He walked a few paces away to look out of one of the few windows in this place, to the light of the perpetually setting sun. Somewhere out there was Sora and Kairi. Whatever jealousy he felt before, they were still his friends. And they could be in trouble.

A weapon, a corner of his mind whispers from the Darkness. Riku remembers the dreams, remembers the closeness of companions and the old weight of a keyblade in his hand. He remembers the man he met so many years ago on the shore of Destiny Islands, who promised him a keyblade and never fulfilled his end of the oath. But maybe, Riku thinks as he looks back to Maleficent, that man wasn’t the only one who could promise him such things. Maybe Maleficent was the one he needed to give him back those dreams. And more importantly, to make them into a reality.

Riku thinks of the dreams. And then he thinks of Kairi. And then, finally, he thinks of Sora.

“Alright, I’ll do it. I’ll work with you.”

Maleficent grins for the first time since he met her. It’s a curved, feline expression, and Riku can’t help but feel like a mouse as he watches it. Diablo gave a warbling call that sounded almost like laughter.

“Excellent. I presume you are tired from your journey, so I will show you to your new chambers. Rest well, for in the morning I will give you your first assignment.”

From there, she led him down more hallways, each more winding than the last, before they came upon a large wooden door at the very end.

The location itself was interesting, for it looked like it was part of a relatively untouched area of the castle. The thorned floral motifs were still present, but less so, their only evidence being a small winding vine that was carved into the walls of the hallway. There were still green flames that licked at the torches, that part looked to be constant, but their glow looked to be more yellowed than the flames he saw when they first walked in. As if whatever Dark influence on this place decided to mostly leave this part alone. And compared to downstairs, or many other parts of the place she had shown him, no heartless wandered here. Riku hadn’t seen a single one for a couple of stories now.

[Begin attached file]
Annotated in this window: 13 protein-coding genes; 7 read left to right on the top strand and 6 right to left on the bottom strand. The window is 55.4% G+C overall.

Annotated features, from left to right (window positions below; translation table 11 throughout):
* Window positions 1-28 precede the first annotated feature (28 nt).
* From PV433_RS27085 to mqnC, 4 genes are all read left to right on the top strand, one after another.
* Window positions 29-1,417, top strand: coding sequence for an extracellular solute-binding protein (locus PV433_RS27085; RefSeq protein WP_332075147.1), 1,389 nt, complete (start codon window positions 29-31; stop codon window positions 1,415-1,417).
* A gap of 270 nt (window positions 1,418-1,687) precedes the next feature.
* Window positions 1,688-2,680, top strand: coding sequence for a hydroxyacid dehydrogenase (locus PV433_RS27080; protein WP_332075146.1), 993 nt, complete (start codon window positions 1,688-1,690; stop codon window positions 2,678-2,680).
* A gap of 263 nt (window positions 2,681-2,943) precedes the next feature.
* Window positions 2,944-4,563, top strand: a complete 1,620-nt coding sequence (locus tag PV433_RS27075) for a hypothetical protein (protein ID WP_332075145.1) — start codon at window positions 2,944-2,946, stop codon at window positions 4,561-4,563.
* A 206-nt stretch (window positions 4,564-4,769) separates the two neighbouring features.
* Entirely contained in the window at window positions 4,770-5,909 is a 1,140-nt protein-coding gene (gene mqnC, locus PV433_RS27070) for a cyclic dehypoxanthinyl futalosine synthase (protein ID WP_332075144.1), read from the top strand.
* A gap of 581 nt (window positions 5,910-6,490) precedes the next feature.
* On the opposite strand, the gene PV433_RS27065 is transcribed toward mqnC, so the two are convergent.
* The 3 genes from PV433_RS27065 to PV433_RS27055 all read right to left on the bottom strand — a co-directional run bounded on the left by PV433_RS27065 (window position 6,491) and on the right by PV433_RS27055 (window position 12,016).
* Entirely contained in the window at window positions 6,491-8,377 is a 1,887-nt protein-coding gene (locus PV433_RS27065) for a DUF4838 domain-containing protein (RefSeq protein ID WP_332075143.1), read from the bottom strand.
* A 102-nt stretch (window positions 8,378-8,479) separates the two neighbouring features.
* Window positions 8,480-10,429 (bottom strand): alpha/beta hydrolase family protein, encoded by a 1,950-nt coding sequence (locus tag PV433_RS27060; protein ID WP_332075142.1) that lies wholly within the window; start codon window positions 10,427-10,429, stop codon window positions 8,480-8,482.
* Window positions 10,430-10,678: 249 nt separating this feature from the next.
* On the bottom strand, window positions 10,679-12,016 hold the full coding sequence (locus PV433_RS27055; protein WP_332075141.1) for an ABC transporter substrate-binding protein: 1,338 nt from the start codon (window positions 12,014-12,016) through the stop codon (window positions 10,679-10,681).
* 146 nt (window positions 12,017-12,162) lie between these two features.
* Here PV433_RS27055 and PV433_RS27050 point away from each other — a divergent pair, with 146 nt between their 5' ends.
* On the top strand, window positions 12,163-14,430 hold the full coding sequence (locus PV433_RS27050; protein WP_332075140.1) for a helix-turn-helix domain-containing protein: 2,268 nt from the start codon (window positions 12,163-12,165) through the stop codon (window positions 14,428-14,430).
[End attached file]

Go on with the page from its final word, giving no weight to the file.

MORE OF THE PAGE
She opened the door and he slowly walked inside. After Riku deposited his wooden sword on the bed, as he hadn’t any bags packed and didn’t take anything else with him when he left but the clothes on his back, Riku heard the quiet breeze of her robes as she left and walked back down the hallway. He turned back around and angled his head out the door.

“Hey, Maleficent?”

She stopped, and both her and Diablo angled their heads towards him. The yellow-green flames of the torches left a strange light in their eyes.


“Why are you helping me so much? With everything?”

What’s in this for you?

“Why, dear boy, I’ve always wanted a son.”

Riku’s face immediately darkened. The sting of the argument he had had was still all too fresh in his memory.

He growled, “I’m not exactly looking for a mother right now.”

She paused for a moment at this and carefully inspected him. Riku remembered the feeling of his mother looking through him, the feeling like he was made of glass. But while his mother did it to look through him towards something else, he got the sense that Maleficent was looking through him into his soul. He could feel his Heart writhe.

“Fair enough, I suppose.” She accepted, and Riku wondered how much of himself she knew. He hadn’t told her anything about his reasoning for leaving the islands, simply that he wanted to get out. But he sensed that she was able to piece together much more than he let on.

Maleficent suggested, “Then how about a fairy godmother?”

“What?” Riku narrowed his eyes. She had to be kidding. “You don’t look like any fairy I’ve ever seen.”

“Appearances can be deceiving.” She started, and Riku could see the shadows on the wall begin to contort behind her, making her look as though she unfurled two bat-like wings though she hadn’t moved at all. The torches began to flicker a little greener and it made for a new hellish light in her eyes.

“I am a fairy quite unlike most others, just as I can tell you are a boy quite unlike most others. But, my child, I assure you I am a fairy just the same.”






“The key!”

Before any of them could speak on the matter further, the ground began to rumble menacingly. And all around in the Third District, large barriers of stone erected themselves.